In the UK, meanwhile, polygenic testing is about to become more widespread, as geneticists seek to harness the research potential of its National Health Service. A huge polygenic testing project called , which is planned to have 5 million participants, was launched in October. Its scale is unprecedented, recruiting about 1 in 10 adults in the UK, and its leaders have said they don’t plan to stop at 5 million. “The ambition is that we’ll just keep going,” says Bell.

While Our Future Health is billed as a research programme, it isn’t a randomised trial – it is more like a large-scale pilot to show up any practical problems with delivering the tests. It is as if the organisers have already decided that polygenic testing works, says Sud. “There’s a risk that we introduce something that we’re not able to step back from.”

Why might we want to step back? One issue is that polygenic scores are less accurate for people who aren’t white, because these people have typically been less likely to sign up for medical research. Our Future Health aims to correct this by recruiting more volunteers from non-white ethnic groups. Inouye welcomes that goal, but says it won’t necessarily be easy. “There are reasons why a lot of these people aren’t represented,” he says. “People from minorities and people who are not wealthy don’t necessarily have time to participate in a study, or they may feel taken advantage of by previous research.”

A more fundamental problem is that polygenic scores don’t usually provide much certainty. They are a measure of someone’s genetic risk of developing a particular condition – but the genetic contribution that we can identify so far for most medical conditions tends to be small. Environmental factors and chance events also influence someone’s risk of becoming ill, and those won’t show up on a polygenic score.

DNA molecule. Polygenic tests can reveal your future risk of many diseases

People may struggle to cope with the results of a polygenic test

Andriy Onufriyenko/Getty Images

As such, the results of a polygenic test can confuse the recipient. This was illustrated in 2019, when the UK’s then health secretary, Matt Hancock, announced that he had learned his score for prostate cancer placed him at a higher risk – of 15 per cent by the time he reaches the age of 75. “,” said Hancock. But men’s , so Hancock’s slightly higher figure , scientists pointed out at the time. “This is difficult information to understand and process,” says Sud.

That doesn’t mean polygenic test results are always ambiguous. David Marshall was among the first users of 23andMe’s polygenic test for type 2 diabetes risk, and the company put 鶹Ƶ in touch with him to discuss his experience. The test placed Marshall at a 53 per cent risk of the condition, clearly higher than the average of 10 to 40 per cent for people of his age and ethnicity. But his experience illustrates another sticky issue. For many of the conditions at the forefront of polygenic testing, the advice for those at higher risk is the same as if they had never taken the test: avoid smoking, eat healthily, get some exercise.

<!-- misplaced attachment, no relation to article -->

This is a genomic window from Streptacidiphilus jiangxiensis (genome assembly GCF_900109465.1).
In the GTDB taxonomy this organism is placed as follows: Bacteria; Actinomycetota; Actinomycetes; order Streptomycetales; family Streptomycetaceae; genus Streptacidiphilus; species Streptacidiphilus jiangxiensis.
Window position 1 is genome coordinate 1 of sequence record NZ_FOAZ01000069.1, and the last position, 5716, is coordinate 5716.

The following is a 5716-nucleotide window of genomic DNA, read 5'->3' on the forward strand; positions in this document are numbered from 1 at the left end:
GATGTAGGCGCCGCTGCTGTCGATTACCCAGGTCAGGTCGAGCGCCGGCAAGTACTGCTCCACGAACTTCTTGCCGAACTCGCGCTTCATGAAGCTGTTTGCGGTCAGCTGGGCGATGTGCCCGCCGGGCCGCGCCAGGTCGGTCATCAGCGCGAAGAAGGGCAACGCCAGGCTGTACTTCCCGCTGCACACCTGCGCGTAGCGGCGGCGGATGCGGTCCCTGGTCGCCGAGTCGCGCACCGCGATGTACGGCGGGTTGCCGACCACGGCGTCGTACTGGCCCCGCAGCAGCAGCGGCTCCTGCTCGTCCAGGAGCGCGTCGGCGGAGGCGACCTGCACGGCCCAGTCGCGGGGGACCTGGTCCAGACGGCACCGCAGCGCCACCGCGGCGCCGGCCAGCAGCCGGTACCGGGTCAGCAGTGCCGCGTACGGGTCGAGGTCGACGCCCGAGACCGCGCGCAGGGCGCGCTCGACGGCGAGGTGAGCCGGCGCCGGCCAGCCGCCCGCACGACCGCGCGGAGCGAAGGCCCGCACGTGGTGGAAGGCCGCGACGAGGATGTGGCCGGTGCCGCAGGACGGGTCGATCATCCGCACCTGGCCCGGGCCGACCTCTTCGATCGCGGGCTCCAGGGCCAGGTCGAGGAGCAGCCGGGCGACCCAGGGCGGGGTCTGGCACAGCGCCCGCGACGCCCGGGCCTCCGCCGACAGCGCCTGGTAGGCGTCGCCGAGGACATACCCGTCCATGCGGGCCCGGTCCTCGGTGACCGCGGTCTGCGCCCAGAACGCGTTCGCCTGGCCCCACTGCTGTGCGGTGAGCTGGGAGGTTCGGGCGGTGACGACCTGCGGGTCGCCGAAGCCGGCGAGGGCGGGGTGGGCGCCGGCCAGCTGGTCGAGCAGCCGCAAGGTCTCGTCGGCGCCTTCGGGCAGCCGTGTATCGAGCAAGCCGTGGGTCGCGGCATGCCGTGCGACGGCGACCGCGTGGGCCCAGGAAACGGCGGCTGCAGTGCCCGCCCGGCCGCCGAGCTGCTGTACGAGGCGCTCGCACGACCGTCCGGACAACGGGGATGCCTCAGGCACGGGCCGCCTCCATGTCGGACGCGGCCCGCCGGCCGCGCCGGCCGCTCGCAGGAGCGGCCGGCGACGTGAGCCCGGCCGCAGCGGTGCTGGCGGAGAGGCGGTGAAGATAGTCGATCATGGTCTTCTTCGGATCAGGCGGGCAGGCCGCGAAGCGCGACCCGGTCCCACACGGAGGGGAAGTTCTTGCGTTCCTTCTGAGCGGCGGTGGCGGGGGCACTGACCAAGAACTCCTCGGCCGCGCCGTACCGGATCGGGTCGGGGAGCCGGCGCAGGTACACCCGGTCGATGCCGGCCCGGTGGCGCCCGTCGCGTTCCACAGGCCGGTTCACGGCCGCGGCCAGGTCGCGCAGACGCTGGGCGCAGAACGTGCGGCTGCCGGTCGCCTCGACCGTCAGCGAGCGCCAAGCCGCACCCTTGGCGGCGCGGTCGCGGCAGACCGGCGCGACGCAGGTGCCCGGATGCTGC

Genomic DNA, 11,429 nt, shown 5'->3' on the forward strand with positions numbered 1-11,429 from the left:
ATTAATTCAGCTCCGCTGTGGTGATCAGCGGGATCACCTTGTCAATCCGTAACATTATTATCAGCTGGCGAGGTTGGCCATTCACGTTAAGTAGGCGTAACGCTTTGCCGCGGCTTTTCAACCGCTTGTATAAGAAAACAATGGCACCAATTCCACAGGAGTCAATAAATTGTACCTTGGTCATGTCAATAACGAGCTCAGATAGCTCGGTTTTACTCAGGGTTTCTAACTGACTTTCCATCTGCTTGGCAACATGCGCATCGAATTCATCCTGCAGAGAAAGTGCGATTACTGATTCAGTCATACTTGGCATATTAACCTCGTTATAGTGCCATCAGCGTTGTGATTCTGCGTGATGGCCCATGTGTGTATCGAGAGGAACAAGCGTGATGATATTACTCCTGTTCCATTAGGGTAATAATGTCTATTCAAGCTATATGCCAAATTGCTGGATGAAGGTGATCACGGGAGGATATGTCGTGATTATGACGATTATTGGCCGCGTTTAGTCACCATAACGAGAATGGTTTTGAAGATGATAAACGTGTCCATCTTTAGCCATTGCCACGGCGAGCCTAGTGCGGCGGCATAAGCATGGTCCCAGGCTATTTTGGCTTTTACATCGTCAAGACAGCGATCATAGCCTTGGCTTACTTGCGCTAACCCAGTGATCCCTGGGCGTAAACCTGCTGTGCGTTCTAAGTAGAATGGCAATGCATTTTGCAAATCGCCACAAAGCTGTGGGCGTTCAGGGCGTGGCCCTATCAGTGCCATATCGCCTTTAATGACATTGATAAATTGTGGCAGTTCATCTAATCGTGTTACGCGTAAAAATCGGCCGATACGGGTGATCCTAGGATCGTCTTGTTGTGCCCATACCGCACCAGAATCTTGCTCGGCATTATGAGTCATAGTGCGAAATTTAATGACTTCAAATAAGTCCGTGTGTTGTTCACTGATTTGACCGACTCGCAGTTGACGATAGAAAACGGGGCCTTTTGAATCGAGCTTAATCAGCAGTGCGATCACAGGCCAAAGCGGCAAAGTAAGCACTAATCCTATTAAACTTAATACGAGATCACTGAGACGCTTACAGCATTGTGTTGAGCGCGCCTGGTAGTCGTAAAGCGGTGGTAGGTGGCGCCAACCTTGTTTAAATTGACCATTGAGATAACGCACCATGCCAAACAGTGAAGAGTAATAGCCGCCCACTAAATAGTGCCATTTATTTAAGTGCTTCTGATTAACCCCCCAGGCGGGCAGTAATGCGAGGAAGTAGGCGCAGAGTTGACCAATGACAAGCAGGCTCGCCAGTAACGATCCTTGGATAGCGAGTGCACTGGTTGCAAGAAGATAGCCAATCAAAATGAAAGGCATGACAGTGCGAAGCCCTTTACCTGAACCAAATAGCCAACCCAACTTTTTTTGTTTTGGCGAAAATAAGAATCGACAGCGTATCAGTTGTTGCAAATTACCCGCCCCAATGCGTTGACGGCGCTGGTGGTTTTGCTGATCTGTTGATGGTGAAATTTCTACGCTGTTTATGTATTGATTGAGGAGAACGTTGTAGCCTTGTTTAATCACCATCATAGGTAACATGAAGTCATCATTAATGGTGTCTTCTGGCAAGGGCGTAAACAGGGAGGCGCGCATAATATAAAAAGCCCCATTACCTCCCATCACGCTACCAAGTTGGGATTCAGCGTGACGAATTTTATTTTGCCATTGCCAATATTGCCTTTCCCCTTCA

Remember that the key claimed benefit of these tests is that they encourage people to take action that may help them avoid their predicted disease. Marshall says it worked for him: his genetic results helped motivate him to stick to a new healthy eating plan and start taking his dog out for extra walks. But research suggests that he is a rarity. For instance, one UK trial involving 569 people found that giving them either standard healthy lifestyle advice or combining it with their polygenic score for type 2 diabetes . “Giving people information about their risk doesn’t make any difference to their habitual behaviours,” says at the University of Cambridge, who helped run the study.

Of course, disease prevention doesn’t have to rely solely on people’s willpower to switch to a new healthier lifestyle. It could also involve taking cholesterol-reducing statins to prevent heart disease, for example, or having cancer-screening checks. If polygenic scores for cancer identify those at higher risk, they may be advised to have more frequent screening, such as breast checks, and to begin screening from a younger age. “Many women would see that as positive,” says Peter Donnelly at , a UK firm working with Our Future Health.

Aerial photograph of people visiting the Old Town Square

Polygenic scores can predict our risk of medical conditions

Moab Republic/shutterstock

On the other hand, there are also downsides to cancer screening. Depending on the cancer type and age group, screening may do more harm than good. As , it may find benign tumours that would never have got big enough to pose a risk to life. Surgery and chemotherapy to treat such tumours is not only costly, but also physically and emotionally draining.

In fact, a high polygenic score for any medical condition could, in theory, cause distress and anxiety – although the evidence for or against this idea is mixed. “Results from published studies have shown no long-term mental health impact of receiving genetic health results,” says a spokesperson for 23andMe. They pointed to a study suggesting in people getting results indicating they either did or didn’t carry a single gene predisposing them to a high risk for Alzheimer’s disease.